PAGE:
Starting in late-Spring last year, the blog tried something new – the multi-part series curated by regular writers in response to current events. The first centered upon OJ Simpson; the second on Muhammad Ali. Both of these series were successful in building blog continuity, extended commentary on current events, and connecting colleagues with similar interests. OJ Simpson returned to the public mind in 2016 with ESPN’s 30 for 30 documentary OJ: Made in America and the FX-produced mini-series The People v. O.J. Simpson. In response, five regular contributors reviewed the five-part ESPN series over the course of three weeks, creating a level of depth usually not seen in standard media reviews. Kate Aguilar concluded the series by reflecting on the documentary’s commentary on white society’s complacency in the rise and fall of black athlete celebrity. OJ lingered in public consciousness throughout award season as critics lauded both television productions. Again, blog writers responded when Thomas Oates brought OJ into the classroom with an in-depth syllabus on how to teach the history of sport, race, gender, and law through the lens of a single individual.
Andrew R.M. Smith curated the next series – the Life and Legacy of Muhammad Ali – as special content for Black History Month. This was a bit of a change for the blog in that we solicited submissions for the series through a somewhat standard call for papers (unlike the OJ series, which was put together by regular writers). Looking back, this series absolutely delivered the type of energy, interest, and quality we had hoped. It also caused us to reflect further on the function of academic blogging more generally, as was expressed by Smith in the series retrospective: “These five posts collectively elucidated new questions, methods, and perspectives for studying Ali – again. In life, he engendered more scholarship than most subjects of sport history. His death is an opportunity to encourage not just some new work but a fresh historiography on Ali. The body of scholarship on someone so important can quickly bend from historiography to hagiography.” Sport history writing is especially prone to hagiography. We hope this blog continues to be a buttress against that all-too-common trend.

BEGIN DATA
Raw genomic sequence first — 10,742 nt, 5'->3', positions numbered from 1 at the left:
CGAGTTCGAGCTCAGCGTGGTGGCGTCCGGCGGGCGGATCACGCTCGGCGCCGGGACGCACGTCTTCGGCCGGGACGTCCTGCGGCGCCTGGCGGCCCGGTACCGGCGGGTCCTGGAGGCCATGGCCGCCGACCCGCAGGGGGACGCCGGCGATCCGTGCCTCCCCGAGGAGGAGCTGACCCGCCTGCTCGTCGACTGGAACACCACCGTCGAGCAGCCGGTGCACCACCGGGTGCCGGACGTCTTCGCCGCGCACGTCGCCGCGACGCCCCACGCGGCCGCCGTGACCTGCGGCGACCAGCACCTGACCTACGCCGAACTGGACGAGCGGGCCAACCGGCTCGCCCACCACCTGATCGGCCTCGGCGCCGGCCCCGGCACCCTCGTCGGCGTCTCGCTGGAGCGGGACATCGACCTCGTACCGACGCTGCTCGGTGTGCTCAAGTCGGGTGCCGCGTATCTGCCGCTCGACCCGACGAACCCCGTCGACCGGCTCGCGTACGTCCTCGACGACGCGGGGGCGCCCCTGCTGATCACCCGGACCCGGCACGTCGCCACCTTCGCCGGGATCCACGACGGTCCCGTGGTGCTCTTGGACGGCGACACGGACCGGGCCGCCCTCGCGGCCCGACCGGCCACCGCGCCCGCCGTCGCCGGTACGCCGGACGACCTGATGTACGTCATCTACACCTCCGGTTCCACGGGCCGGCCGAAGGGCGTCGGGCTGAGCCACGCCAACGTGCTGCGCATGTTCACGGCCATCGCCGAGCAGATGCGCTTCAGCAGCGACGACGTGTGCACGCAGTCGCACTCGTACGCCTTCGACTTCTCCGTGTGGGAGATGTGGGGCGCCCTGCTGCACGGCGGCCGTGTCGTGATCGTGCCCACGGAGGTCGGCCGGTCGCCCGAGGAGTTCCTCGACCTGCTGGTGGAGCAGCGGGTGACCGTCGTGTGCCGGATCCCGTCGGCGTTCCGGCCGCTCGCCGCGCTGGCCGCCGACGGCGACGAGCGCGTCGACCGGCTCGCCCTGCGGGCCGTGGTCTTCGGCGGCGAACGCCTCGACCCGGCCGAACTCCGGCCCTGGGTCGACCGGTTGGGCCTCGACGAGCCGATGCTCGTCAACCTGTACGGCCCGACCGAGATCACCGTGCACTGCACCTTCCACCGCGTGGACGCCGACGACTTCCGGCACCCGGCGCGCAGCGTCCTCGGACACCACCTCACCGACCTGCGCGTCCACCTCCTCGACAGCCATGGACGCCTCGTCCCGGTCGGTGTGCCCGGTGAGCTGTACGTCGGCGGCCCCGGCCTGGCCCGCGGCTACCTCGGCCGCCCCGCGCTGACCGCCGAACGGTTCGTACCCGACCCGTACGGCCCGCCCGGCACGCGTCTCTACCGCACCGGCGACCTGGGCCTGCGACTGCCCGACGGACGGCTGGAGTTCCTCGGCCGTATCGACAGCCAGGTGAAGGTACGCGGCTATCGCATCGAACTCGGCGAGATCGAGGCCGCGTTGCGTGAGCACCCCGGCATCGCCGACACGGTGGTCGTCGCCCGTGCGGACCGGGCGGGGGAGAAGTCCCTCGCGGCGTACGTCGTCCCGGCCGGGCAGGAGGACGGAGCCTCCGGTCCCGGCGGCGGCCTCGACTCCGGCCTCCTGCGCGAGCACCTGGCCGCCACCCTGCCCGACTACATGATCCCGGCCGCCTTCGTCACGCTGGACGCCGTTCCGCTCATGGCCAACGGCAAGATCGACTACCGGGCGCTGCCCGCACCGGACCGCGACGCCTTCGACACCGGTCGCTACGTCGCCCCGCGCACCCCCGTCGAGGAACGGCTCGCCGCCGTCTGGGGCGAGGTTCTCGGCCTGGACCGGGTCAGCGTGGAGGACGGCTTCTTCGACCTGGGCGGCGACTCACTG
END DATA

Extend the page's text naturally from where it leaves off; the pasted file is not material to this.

In the immediate election aftermath, most writing on the site was already scheduled and continued as normal, but the tone and urgency of political arguments were markedly different. For instance, Patrick Salkeld discussed Major League Soccer’s response to the Orlando Pulse shootings and in doing so emphasized the urgency to support LGBT+ individuals in light of hate crimes, terrorism, and an unfavorable political climate. Michael Paul Martoccio put together what seemed a light-hearted response to the Chicago Cubs World Series victory by a Chicago White Sox fan. Throughout the article though, Michael reminded us what these teams represent. Geographically, it’s the North Side and the South Side. Culturally, the North Side represents economic success and gentrification while the South Side, well, doesn’t. As Michael said, “It is as if Silicon Valley and Detroit are only a few Red Line stops away.” As a parting thought, Michael implored Cubs fans and North Siders to “please, don’t let the country forget the Sox.” I think his political implication here was quite clear.